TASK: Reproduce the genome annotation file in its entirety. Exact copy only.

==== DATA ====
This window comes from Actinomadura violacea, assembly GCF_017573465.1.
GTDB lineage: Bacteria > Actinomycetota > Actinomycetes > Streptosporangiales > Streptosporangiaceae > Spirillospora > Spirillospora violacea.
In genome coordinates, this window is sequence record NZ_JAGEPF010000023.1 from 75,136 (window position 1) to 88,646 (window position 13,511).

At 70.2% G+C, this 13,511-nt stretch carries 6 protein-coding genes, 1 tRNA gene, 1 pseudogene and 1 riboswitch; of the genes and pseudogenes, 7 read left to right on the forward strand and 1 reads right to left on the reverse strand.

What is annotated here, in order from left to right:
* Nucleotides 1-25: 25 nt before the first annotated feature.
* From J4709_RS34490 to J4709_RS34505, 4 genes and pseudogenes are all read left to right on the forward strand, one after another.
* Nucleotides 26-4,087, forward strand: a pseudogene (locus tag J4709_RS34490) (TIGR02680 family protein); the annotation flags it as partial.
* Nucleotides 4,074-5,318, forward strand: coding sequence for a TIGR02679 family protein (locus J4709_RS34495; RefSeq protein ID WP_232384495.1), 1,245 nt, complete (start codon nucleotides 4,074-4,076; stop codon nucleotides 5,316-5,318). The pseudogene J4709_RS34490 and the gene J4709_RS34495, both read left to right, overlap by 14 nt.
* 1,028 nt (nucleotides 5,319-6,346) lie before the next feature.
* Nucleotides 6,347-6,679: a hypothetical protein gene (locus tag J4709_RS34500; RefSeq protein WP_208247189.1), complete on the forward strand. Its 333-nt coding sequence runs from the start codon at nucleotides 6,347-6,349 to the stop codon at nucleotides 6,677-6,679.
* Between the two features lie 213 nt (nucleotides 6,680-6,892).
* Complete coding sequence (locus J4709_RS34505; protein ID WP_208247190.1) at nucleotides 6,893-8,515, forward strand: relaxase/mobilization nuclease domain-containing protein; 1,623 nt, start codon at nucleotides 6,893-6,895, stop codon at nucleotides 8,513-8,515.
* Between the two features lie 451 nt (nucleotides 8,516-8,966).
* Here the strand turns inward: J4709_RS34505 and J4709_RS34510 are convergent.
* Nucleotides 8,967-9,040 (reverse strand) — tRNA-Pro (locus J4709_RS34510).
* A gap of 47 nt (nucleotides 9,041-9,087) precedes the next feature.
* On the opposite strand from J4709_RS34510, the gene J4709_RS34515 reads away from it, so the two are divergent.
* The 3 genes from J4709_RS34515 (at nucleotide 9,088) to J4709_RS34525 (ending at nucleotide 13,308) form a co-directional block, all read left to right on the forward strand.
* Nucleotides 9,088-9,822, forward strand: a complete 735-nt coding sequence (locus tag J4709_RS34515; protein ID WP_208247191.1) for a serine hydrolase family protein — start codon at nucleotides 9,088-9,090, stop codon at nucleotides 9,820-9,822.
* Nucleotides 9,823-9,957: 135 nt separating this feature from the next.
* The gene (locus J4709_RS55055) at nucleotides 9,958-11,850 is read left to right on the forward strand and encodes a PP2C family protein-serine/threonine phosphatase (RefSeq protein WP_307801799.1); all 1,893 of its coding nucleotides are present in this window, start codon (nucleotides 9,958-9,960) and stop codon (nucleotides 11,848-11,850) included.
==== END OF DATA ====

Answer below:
This window comes from Actinomadura violacea, assembly GCF_017573465.1.
GTDB lineage: Bacteria > Actinomycetota > Actinomycetes > Streptosporangiales > Streptosporangiaceae > Spirillospora > Spirillospora violacea.
In genome coordinates, this window is sequence record NZ_JAGEPF010000023.1 from 75,136 (window position 1) to 88,646 (window position 13,511).

At 70.2% G+C, this 13,511-nt stretch carries 6 protein-coding genes, 1 tRNA gene, 1 pseudogene and 1 riboswitch; of the genes and pseudogenes, 7 read left to right on the forward strand and 1 reads right to left on the reverse strand.

What is annotated here, in order from left to right:
* Nucleotides 1-25: 25 nt before the first annotated feature.
* From J4709_RS34490 to J4709_RS34505, 4 genes and pseudogenes are all read left to right on the forward strand, one after another.
* Nucleotides 26-4,087, forward strand: a pseudogene (locus tag J4709_RS34490) (TIGR02680 family protein); the annotation flags it as partial.
* Nucleotides 4,074-5,318, forward strand: coding sequence for a TIGR02679 family protein (locus J4709_RS34495; RefSeq protein ID WP_232384495.1), 1,245 nt, complete (start codon nucleotides 4,074-4,076; stop codon nucleotides 5,316-5,318). The pseudogene J4709_RS34490 and the gene J4709_RS34495, both read left to right, overlap by 14 nt.
* 1,028 nt (nucleotides 5,319-6,346) lie before the next feature.
* Nucleotides 6,347-6,679: a hypothetical protein gene (locus tag J4709_RS34500; RefSeq protein WP_208247189.1), complete on the forward strand. Its 333-nt coding sequence runs from the start codon at nucleotides 6,347-6,349 to the stop codon at nucleotides 6,677-6,679.
* Between the two features lie 213 nt (nucleotides 6,680-6,892).
* Complete coding sequence (locus J4709_RS34505; protein ID WP_208247190.1) at nucleotides 6,893-8,515, forward strand: relaxase/mobilization nuclease domain-containing protein; 1,623 nt, start codon at nucleotides 6,893-6,895, stop codon at nucleotides 8,513-8,515.
* Between the two features lie 451 nt (nucleotides 8,516-8,966).
* Here the strand turns inward: J4709_RS34505 and J4709_RS34510 are convergent.
* Nucleotides 8,967-9,040 (reverse strand) — tRNA-Pro (locus J4709_RS34510).
* A gap of 47 nt (nucleotides 9,041-9,087) precedes the next feature.
* On the opposite strand from J4709_RS34510, the gene J4709_RS34515 reads away from it, so the two are divergent.
* The 3 genes from J4709_RS34515 (at nucleotide 9,088) to J4709_RS34525 (ending at nucleotide 13,308) form a co-directional block, all read left to right on the forward strand.
* Nucleotides 9,088-9,822, forward strand: a complete 735-nt coding sequence (locus tag J4709_RS34515; protein ID WP_208247191.1) for a serine hydrolase family protein — start codon at nucleotides 9,088-9,090, stop codon at nucleotides 9,820-9,822.
* Nucleotides 9,823-9,957: 135 nt separating this feature from the next.
* The gene (locus J4709_RS55055) at nucleotides 9,958-11,850 is read left to right on the forward strand and encodes a PP2C family protein-serine/threonine phosphatase (RefSeq protein WP_307801799.1); all 1,893 of its coding nucleotides are present in this window, start codon (nucleotides 9,958-9,960) and stop codon (nucleotides 11,848-11,850) included.